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Pakistan Tax: More taxes, less relief

The federal government of Pakistan presented on Saturday the budget for the fiscal year 2010-11, with a total outlay of Rs 2.764 trillion, 12.3 percent higher than the Rs 2.462 trillion for 2009-10.

The new budgetary taxation measures would fuel inflation, ultimately leading to a rise in the common man's cost of living.

Borrowings of Rs 685 billion have been ascertained to meet budget deficit. The huge internal borrowings in particular would fuel inflation, and the new tax measures, including an increase in GST from 16 percent to 17 percent to burden consumers with Rs 30 billion, would also result in an increase in prices. An increase in GST will also impact consumers of CNG, cell phone users, steel prices, the sugar price and all commercial imports.

Prices of electronic appliances will go up due to the imposition of 10 percent FED, while five percent WHT on inland air travel would increase air travel cost. Advance tax of 0.3 percent on different banking instruments would increase the cost of transfer of money.

An increase in income tax on salaries over Rs 300,000 would also impact the salaried class in both the government and private sectors. An increase in FED on natural gas is set to increase monthly gas bills.

Salaries of government employees have been increased by 50 percent, which would only benefit 435,000 employees and a few hundred thousand pensioners. However, the private-sector employees would face a 20 percent hike in indirect taxes, estimated at Rs 1.121 trillion.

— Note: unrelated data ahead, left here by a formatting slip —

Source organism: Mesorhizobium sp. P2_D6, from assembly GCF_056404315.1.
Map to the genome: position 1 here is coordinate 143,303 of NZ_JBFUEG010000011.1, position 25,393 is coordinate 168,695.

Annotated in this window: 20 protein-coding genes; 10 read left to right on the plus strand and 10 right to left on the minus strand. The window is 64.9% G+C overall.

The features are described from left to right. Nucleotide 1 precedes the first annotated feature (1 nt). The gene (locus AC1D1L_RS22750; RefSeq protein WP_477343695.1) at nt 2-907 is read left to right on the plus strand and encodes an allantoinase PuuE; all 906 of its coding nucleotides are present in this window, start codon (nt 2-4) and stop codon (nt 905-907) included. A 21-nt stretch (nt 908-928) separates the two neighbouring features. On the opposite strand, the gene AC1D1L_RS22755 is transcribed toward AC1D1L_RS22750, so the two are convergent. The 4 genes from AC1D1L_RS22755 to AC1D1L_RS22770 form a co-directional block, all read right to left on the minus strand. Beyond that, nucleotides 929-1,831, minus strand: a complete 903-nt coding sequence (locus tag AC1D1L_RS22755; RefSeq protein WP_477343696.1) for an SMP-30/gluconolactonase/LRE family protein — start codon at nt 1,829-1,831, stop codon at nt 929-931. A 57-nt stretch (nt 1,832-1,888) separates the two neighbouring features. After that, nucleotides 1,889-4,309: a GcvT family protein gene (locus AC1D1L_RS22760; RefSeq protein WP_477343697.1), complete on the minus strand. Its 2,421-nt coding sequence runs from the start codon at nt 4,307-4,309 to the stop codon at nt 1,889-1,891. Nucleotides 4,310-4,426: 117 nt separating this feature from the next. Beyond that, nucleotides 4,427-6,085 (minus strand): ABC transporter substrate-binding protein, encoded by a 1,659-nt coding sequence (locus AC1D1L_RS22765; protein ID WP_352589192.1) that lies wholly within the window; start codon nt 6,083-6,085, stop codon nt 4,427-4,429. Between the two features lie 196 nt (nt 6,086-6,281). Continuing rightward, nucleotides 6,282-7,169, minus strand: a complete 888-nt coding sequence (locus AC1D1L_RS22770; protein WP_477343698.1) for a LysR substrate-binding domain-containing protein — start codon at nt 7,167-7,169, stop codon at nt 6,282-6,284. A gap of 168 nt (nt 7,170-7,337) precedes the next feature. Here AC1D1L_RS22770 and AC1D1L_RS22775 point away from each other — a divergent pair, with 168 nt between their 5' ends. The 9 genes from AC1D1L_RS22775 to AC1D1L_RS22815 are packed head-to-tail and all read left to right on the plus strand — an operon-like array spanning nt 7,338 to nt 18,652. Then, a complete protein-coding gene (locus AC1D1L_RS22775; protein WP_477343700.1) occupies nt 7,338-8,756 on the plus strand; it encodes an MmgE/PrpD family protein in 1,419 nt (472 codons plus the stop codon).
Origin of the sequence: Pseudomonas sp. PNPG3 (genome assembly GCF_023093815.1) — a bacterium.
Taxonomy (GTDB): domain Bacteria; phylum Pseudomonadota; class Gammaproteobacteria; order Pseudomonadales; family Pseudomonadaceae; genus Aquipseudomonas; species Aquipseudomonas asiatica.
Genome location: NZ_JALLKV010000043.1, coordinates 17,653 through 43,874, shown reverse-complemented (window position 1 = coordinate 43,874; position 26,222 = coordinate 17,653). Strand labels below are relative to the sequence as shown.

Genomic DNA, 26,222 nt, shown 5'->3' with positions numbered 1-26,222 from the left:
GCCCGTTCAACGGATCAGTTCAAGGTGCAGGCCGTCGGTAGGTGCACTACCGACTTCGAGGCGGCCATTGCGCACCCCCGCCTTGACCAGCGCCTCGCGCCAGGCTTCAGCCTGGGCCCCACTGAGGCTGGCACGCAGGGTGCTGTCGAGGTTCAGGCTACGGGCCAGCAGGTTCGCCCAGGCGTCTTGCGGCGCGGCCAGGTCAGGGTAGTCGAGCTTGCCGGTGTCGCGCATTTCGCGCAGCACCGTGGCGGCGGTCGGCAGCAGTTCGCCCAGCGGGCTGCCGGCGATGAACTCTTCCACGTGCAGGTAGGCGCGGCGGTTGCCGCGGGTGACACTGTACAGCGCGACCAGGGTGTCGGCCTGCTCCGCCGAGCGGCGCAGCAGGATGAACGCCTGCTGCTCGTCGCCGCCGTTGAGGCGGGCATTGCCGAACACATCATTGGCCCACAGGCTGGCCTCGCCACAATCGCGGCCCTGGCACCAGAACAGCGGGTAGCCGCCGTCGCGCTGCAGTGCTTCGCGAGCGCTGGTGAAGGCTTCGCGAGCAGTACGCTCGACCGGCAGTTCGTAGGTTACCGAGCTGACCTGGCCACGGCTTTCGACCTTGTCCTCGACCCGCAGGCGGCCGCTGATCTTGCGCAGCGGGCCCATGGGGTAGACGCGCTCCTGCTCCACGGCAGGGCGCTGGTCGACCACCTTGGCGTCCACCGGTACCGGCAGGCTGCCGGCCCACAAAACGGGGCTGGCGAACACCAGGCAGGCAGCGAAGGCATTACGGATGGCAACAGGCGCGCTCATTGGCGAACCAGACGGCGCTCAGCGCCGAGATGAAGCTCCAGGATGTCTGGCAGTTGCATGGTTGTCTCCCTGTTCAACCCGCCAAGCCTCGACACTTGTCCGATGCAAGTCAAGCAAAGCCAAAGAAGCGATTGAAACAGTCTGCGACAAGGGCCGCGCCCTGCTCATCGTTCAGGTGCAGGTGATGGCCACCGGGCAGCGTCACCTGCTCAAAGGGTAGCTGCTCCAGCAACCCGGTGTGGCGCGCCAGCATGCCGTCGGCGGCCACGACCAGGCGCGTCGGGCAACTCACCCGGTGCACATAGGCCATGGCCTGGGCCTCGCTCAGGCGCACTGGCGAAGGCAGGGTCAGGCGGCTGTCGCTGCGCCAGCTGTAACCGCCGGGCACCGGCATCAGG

Finance Minister Dr Abdul Hafeez Shaikh presented the budget in the National Assembly. The overall size of the budget is projected at Rs 3.259 trillion, which is 10.7 percent higher than the 2009-10 outlay.

The minister told the House that total revenues are projected at Rs 2.574 trillion, which translates into a projected fiscal deficit of Rs 685 billion - four percent of the GDP. Gross federal revenues - tax and non-tax - are projected at Rs 2.411 trillion.

The FBR collection is projected at Rs 1.667 trillion - tax-to-GDP ratio of 9.8 percent. Under this budget, Rs 1.033 trillion will be transferred to the provinces under the seventh NFC Award, as compared to Rs 655 billion during the outgoing fiscal year. The total budget outlay is proposed at Rs 2.229 trillion - 13.1 percent of GDP. As an austerity measure, all budgeted non-salary current expenditure would be reduced to the same level as the outgoing year's, the minister said.

Dr Hafeez said recommendations of the Pay and Pension Commission would be implemented over the next three years. He announced an ad hoc monthly allowance equal to 50 percent of one month's basic pay for federal government employees, however, this benefit would not be available to the employees already receiving the allowance.

Medical allowance for BPS-1 to BPS-15 employees would be doubled, while it would be 15 percent of the basic monthly pay for BPS-16 to BPS-22 employees.

Pensioners who retired after 2001 would be given a 15 percent increase, while those who retired prior to 2001 would be given a 20 percent raise. The pensioners who retired in BPS-1 to BPS-15 would be allowed medical allowance of 25 percent of the pension drawn, while medical allowance to those who retired in BPS-16 to BPS-22 would be 20 percent of the pensions. Dr Hafeez said the minimum monthly pension is proposed to be raised to Rs 3,000.

Resource availability has been estimated at Rs 2.598 trillion, while net revenue receipts for 2010-11 have been estimated at Rs 1.377 trillion, indicating an increase of 1.9 percent from last year.

Provincial share in the federal revenue receipts is estimated at Rs 1.034 trillion, which is 57.9 percent higher than the 2009-10 budget.

Overall expenditures during 2010-11 have been estimated at Rs 2.764 trillion of which the current expenditure is Rs 1.998 trillion and development expenditure Rs 787 billion.

The share of current expenditures for 2010-11 is 72 percent, as compared to 78 percent in the revised estimates for 2009-10.
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